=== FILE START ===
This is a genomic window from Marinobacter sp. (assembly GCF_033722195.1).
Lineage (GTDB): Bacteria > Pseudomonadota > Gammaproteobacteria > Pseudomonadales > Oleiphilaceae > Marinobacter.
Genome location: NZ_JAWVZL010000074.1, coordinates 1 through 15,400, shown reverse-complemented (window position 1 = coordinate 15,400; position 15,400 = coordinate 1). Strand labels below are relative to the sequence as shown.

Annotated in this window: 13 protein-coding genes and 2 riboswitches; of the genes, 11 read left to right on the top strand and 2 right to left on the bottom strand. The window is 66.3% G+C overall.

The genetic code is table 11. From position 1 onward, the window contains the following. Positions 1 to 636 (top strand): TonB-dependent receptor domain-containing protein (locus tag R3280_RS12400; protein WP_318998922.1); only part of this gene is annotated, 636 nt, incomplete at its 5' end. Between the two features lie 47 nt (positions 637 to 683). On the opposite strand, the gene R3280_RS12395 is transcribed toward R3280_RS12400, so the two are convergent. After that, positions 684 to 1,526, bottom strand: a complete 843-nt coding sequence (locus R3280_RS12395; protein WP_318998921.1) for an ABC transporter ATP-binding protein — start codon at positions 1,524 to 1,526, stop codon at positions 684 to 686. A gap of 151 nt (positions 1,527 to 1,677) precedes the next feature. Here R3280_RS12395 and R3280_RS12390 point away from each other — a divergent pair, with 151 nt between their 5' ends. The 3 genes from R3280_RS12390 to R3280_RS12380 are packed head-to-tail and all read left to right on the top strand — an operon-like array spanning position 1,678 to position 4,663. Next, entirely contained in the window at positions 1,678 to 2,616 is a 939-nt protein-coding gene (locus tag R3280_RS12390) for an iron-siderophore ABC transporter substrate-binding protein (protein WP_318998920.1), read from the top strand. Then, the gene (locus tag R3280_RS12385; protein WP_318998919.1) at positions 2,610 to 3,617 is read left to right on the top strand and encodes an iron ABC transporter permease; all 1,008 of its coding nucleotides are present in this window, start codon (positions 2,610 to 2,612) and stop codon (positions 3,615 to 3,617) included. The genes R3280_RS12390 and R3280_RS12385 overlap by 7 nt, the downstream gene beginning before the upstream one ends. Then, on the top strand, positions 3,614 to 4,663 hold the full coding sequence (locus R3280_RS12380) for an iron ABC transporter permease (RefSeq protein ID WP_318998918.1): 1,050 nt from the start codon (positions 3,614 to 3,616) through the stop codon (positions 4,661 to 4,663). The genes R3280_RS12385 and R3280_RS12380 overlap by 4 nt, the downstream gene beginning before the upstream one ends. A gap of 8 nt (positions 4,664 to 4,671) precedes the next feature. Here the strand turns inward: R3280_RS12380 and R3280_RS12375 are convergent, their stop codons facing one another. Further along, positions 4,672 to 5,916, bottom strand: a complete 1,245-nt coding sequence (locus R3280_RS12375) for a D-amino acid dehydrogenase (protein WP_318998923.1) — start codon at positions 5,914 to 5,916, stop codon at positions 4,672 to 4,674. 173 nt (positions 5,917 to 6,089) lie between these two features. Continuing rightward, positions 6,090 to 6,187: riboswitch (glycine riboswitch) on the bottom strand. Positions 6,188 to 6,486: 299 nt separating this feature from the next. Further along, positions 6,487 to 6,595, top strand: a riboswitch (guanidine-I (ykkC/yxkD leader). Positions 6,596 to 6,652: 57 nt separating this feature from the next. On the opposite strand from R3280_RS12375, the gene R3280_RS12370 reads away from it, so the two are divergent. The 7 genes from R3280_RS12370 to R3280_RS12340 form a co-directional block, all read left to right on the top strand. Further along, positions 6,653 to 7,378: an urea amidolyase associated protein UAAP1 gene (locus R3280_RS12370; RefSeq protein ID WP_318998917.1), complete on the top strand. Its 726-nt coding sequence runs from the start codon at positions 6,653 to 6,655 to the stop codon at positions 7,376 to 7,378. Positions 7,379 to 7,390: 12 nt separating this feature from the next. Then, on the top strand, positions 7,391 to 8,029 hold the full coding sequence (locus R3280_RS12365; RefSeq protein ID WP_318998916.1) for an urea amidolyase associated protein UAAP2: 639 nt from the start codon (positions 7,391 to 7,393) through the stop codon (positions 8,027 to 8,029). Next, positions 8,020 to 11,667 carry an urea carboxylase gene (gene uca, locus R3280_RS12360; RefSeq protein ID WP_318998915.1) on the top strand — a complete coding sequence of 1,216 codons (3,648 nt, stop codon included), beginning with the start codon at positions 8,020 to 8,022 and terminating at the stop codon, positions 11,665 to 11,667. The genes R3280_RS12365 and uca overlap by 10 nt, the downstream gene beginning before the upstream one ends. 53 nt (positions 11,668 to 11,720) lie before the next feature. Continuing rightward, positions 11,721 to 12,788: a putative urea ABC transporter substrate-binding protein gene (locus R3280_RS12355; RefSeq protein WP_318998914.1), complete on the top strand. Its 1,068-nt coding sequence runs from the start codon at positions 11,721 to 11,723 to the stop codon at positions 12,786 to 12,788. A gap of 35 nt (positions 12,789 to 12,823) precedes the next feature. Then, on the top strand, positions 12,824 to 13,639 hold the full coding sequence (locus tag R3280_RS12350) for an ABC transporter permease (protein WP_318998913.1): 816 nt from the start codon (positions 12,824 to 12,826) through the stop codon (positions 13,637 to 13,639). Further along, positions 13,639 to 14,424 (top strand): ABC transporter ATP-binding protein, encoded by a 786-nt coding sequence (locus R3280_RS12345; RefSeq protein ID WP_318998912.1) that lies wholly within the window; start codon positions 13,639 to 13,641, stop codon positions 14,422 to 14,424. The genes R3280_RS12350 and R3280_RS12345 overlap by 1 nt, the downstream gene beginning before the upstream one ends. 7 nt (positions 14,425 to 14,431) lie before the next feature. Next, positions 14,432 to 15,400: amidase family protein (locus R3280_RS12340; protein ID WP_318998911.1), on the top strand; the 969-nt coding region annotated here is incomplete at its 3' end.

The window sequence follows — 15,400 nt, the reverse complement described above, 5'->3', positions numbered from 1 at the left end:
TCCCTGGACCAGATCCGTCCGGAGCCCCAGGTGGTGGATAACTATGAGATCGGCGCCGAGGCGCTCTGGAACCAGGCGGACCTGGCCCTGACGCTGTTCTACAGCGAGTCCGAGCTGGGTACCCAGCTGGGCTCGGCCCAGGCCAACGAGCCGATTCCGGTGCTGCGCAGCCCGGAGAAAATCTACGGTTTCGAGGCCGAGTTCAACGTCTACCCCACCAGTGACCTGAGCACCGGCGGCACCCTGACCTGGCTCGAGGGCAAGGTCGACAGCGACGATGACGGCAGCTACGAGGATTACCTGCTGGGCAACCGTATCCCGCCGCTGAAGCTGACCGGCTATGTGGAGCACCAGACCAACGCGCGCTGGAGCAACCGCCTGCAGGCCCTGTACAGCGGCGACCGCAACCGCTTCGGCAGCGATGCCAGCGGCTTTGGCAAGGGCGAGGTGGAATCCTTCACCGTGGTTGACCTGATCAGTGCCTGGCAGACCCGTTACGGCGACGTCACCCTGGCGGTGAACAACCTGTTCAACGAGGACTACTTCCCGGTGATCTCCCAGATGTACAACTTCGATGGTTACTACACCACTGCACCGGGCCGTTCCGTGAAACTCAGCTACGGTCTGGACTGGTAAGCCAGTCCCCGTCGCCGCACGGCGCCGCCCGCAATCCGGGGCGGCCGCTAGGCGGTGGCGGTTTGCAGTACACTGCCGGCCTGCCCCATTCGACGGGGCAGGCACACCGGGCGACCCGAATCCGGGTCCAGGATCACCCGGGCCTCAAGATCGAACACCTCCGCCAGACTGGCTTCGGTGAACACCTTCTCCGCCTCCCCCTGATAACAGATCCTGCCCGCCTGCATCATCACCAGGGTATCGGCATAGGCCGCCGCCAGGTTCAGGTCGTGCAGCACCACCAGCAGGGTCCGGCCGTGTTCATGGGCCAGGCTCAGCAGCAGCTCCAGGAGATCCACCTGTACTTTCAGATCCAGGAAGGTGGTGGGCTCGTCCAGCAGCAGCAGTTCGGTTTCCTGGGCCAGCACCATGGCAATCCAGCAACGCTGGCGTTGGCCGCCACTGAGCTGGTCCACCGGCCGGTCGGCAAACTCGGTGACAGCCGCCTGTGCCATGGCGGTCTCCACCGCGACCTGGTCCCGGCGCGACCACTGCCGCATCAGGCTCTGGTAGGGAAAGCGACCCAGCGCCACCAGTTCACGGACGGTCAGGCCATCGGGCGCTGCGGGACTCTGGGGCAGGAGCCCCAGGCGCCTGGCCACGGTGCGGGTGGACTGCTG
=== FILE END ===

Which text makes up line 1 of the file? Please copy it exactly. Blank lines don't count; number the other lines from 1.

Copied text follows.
This is a genomic window from Marinobacter sp. (assembly GCF_033722195.1).